Coaching Tip: Playing the Big Backhand Player

By Larry Hodges, USATT Hall of Famer and Certified National Coach

How does one play an opponent with a big backhand? There are several versions of this type of player. Some have big backhand smashes and seem to be able to smash anything from that side. Others don’t hit quite so hard but keep coming at you with it. Others have big backhand loops. In each case you are faced with an opponent whose backhand is stronger than yours, and is a constant threat to win the point. You have several options, and you can (and should) use more than one of them.

1) Depth
Compared to the forehand, the backhand is often a cramped shot because the body is in the way. And so the enemy of the backhand is depth. If you keep the ball deep on the table, few players can attack that ball as strongly as they can off a short ball. This is the most common reason for an opponent with a big backhand – balls that aren’t going deep, thereby giving the opponent opportunities for big backhands. (Note that depth is the first item listed, but keeping the ball low isn’t even listed as one of your options. That’s because it’s assumed that you are trying to keep the ball low. The exception – deep, arcing loops with heavy topspin are effective against most big backhands despite being high.) 

2) Play the Forehand
The most obvious thing is to simply play the forehand side. The problem here is that even with a big backhand player, the forehand might be pretty powerful as well. So figure out early what shots the opponent has trouble with on the forehand, and play those shots there. Often the forehand side isn’t as quick as the backhand, and so quick, angle shots there are effective.

3) Play the Forehand, Come Back to the Backhand
Many players have strong backhands when they are in position. So draw them out of their backhand pocket by going to the forehand first, and then coming back to the backhand. (Ironically, this is also an excellent way to play a player with a big forehand – draw them out to their forehand side, then make them play backhands.)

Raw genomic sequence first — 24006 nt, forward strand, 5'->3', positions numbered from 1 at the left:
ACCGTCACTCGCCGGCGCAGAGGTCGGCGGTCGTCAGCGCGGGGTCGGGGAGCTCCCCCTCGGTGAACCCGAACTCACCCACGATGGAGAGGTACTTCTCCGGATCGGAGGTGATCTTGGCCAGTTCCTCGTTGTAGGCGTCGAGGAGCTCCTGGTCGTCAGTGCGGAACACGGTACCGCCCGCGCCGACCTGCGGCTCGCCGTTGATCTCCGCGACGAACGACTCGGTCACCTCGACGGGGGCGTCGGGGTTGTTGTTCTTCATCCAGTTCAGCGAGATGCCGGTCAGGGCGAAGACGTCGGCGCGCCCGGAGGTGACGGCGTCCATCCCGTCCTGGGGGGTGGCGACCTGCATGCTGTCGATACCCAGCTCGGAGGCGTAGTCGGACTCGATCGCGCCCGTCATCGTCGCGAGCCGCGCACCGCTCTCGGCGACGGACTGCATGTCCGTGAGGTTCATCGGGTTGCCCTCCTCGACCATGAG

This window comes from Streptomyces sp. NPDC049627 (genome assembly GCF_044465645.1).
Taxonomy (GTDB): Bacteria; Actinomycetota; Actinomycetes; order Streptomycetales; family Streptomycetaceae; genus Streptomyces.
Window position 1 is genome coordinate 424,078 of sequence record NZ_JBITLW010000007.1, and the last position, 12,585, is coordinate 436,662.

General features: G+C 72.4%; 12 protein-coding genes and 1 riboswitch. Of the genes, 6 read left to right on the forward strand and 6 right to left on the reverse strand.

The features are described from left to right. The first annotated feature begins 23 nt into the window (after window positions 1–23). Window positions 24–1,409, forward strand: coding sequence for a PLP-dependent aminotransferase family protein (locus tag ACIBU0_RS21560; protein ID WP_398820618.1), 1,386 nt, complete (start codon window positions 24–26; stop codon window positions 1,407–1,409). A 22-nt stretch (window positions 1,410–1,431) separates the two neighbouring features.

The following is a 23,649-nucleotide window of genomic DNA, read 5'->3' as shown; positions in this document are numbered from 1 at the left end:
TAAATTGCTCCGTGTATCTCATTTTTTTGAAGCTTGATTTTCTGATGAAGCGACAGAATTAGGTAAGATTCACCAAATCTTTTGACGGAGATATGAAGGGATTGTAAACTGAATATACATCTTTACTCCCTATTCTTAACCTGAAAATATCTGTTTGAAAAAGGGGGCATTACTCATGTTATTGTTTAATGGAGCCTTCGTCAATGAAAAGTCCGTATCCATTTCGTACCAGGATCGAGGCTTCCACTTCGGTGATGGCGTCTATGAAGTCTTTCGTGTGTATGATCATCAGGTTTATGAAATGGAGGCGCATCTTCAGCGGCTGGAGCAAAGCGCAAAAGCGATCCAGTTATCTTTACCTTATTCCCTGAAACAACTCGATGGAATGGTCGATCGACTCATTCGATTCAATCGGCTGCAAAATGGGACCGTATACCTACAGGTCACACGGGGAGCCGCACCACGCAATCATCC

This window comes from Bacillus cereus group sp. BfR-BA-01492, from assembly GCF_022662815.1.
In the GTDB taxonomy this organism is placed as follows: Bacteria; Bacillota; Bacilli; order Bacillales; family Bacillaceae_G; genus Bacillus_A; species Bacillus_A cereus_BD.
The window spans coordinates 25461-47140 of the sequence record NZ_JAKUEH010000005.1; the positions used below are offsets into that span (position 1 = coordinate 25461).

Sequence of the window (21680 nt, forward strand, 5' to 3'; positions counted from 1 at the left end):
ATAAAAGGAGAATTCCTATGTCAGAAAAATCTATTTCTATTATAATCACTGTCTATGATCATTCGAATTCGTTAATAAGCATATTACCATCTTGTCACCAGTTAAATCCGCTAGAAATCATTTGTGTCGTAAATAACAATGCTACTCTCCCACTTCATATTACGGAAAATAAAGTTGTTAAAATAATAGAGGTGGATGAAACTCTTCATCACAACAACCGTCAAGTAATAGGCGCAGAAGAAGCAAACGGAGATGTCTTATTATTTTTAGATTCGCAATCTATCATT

4) Attack First
If you have good serve and receive, you can most often get the first attack. There’s nothing like a good first attack (again, deep on the table) for stopping any type of attack by the opponent.

5) Attack the Middle
Make the opponent move side to side to hit those backhands by playing both wide to the backhand and to the middle. (The middle is the mid-point between forehand and backhand, roughly where the playing elbow is.) This forces the opponent not only to move, but to decide between forehand and backhand. Players with big backhands often favor the backhand even on shots that go somewhat out to the forehand side, and so their “middle” might be toward their forehand side. Find that spot and go for it. The more table the opponent tries to cover with the backhand, the more you can make him move.

6) Consistency
As long as you keep the ball deep on the table, and perhaps move it around some (wide backhand, middle, wide forehand), a consistent backhand can often beat a more powerful one. Don’t try to be quicker or more powerful than the opponent with a big backhand; out-steady him while keeping the ball deep and making him move.

7) Changing Spins
Few players have powerful backhands against both backspin and topspin. Find the spin they have the most trouble with, and place it deep on the table. Or go back and forth between deep, spinny loops and deep, heavy pushes to force him to adjust to both.

And finally, there’s an eighth option.

8) Develop your own big backhand